Jamie Goldstein’s Pillar Vows to Disrupt Traditional VC Structure

May 7, 2016
 

Jamie Goldstein, who spent the past 18 years as a managing director with North Bridge Venture Partners, launched Pillar Companies this week to disrupt the traditional venture capital (VC) structure. The new venture aims to make the relationship between founders and investors more equitable and transparent. Goldstein, along with 16 Boston-area entrepreneurs – including the CEOs of companies such as Actifio, DraftKings, ClearSky Data and Wayfair – will primarily invest in startups in exchange for common stock. This is different than the preferred shares that early-stage VCs typically receive, which usually puts them in line to be repaid before company management or employees.
DraftKings co-founder and CEO Jason Robins told Fortune:

“Pillar is taking a unique approach that I believe will resonate well with the thriving community of young startups in Boston, and I am looking forward to helping our city cultivate the next great set of companies.”

Below is a recap of this week’s other trending conversations and news from Boston’s startup ecosystem.

Medium: What’s So Special About Andreessen Horowitz?

  • Michael Troiano, chief marketing officer of Boston-based Actifio, provides his take on the secret of Andreessen Horowitz’s success, and notes that it goes beyond the impeccable reputation of the firm’s founding partners and extended team.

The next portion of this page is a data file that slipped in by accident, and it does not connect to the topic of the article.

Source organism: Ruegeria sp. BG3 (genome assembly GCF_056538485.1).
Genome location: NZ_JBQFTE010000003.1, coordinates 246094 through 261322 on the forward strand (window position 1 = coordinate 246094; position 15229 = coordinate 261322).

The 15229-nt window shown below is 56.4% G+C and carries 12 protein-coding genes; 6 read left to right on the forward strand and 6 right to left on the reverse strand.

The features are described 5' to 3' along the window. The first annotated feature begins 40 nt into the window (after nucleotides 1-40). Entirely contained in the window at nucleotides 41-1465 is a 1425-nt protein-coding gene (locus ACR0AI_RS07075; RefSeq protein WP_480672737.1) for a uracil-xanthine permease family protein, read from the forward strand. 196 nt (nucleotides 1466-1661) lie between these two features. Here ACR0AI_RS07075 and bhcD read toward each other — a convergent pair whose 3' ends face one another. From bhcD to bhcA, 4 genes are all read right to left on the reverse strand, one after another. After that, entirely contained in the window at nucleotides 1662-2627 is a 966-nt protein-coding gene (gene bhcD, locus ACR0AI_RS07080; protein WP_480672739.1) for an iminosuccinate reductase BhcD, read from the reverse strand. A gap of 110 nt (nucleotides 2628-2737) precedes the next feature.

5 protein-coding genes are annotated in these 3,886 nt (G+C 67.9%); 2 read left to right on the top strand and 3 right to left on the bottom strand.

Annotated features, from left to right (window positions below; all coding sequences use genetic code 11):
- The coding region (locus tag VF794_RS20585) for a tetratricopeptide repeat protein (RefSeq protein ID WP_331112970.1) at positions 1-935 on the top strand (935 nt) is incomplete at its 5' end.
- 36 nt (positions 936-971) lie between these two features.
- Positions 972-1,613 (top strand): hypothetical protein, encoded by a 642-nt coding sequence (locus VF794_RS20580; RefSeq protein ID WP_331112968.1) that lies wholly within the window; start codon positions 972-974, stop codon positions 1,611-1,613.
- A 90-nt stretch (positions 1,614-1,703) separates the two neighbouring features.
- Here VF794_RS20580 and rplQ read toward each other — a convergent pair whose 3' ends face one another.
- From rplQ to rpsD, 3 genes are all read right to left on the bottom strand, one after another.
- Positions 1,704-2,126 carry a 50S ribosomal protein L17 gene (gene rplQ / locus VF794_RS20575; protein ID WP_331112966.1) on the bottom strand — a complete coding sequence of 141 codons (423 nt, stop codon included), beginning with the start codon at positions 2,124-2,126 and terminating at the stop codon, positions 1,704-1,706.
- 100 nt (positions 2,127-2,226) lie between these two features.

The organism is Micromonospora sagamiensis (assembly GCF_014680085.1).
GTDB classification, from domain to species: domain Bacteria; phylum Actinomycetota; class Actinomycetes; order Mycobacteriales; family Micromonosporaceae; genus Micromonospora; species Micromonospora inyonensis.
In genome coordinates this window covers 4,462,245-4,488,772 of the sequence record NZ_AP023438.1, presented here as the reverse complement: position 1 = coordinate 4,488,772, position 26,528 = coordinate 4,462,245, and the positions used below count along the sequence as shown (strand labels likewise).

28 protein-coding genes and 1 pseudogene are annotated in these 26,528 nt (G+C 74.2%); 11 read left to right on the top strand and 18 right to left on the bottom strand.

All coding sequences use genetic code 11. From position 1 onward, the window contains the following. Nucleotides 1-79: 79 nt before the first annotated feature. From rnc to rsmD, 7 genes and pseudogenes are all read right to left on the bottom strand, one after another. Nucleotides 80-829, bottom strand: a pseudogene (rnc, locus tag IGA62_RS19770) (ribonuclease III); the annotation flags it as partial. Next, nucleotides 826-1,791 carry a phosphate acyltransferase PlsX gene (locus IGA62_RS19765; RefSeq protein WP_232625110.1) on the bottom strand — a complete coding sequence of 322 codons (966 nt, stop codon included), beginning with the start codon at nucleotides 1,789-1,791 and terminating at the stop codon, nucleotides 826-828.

Boston Globe: Five things to know about Sheryl Marshall

  • Sheryl Marshall has more than 30 years of experience managing money for big banks, and now she is dedicated to helping such funds get into the hands of young women entrepreneurs. On May 6, Marshall is hosting the second annual Capital W, The Boston Women’s Venture Summit, an event for women from all over the country to pitch and network with VC partners.

BostInno: Here Are the Final 8 Startups Competing in the MIT $100K

  • MIT will host the finale to its annual MIT $100K competition, an event where students pitch their business plans and compete for the crown of “best idea.” From batteries to conscious consumerism goods to a robot-based restaurant, this competition has something for everyone.

Boston Business Journal: Somerville's Formlabs acquires 'iTunes for 3-D printing' startup

  • Somerville-based Formlabs, a 3-D printing startup, made it first-ever acquisition with Pinshape. The company allows designers and brands to share, market and sell 3-D designs, and it will continue to operate as a standalone business within Formlabs.

 
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